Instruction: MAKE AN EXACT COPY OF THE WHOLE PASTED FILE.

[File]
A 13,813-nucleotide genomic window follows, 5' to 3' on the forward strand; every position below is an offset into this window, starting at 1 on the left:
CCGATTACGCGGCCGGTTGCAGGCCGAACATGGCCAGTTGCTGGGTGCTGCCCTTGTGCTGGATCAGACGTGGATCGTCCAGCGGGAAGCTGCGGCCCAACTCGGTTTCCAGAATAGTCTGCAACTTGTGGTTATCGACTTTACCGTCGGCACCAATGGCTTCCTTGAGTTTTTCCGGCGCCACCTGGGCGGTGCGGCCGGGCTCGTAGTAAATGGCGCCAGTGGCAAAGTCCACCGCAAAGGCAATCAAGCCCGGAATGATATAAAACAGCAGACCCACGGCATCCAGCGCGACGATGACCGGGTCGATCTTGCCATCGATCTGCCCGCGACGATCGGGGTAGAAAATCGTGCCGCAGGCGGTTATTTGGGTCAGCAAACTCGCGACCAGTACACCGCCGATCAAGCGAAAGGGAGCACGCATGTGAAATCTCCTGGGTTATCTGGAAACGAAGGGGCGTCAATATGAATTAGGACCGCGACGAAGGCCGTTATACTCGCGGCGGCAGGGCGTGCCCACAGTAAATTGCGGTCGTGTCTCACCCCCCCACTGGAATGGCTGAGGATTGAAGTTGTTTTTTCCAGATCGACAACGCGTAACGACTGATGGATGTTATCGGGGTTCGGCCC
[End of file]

A 13,813-nucleotide genomic window follows, 5' to 3' on the forward strand; every position below is an offset into this window, starting at 1 on the left:
CCGATTACGCGGCCGGTTGCAGGCCGAACATGGCCAGTTGCTGGGTGCTGCCCTTGTGCTGGATCAGACGTGGATCGTCCAGCGGGAAGCTGCGGCCCAACTCGGTTTCCAGAATAGTCTGCAACTTGTGGTTATCGACTTTACCGTCGGCACCAATGGCTTCCTTGAGTTTTTCCGGCGCCACCTGGGCGGTGCGGCCGGGCTCGTAGTAAATGGCGCCAGTGGCAAAGTCCACCGCAAAGGCAATCAAGCCCGGAATGATATAAAACAGCAGACCCACGGCATCCAGCGCGACGATGACCGGGTCGATCTTGCCATCGATCTGCCCGCGACGATCGGGGTAGAAAATCGTGCCGCAGGCGGTTATTTGGGTCAGCAAACTCGCGACCAGTACACCGCCGATCAAGCGAAAGGGAGCACGCATGTGAAATCTCCTGGGTTATCTGGAAACGAAGGGGCGTCAATATGAATTAGGACCGCGACGAAGGCCGTTATACTCGCGGCGGCAGGGCGTGCCCACAGTAAATTGCGGTCGTGTCTCACCCCCCCACTGGAATGGCTGAGGATTGAAGTTGTTTTTTCCAGATCGACAACGCGTAACGACTGATGGATGTTATCGGGGTTCGGCCC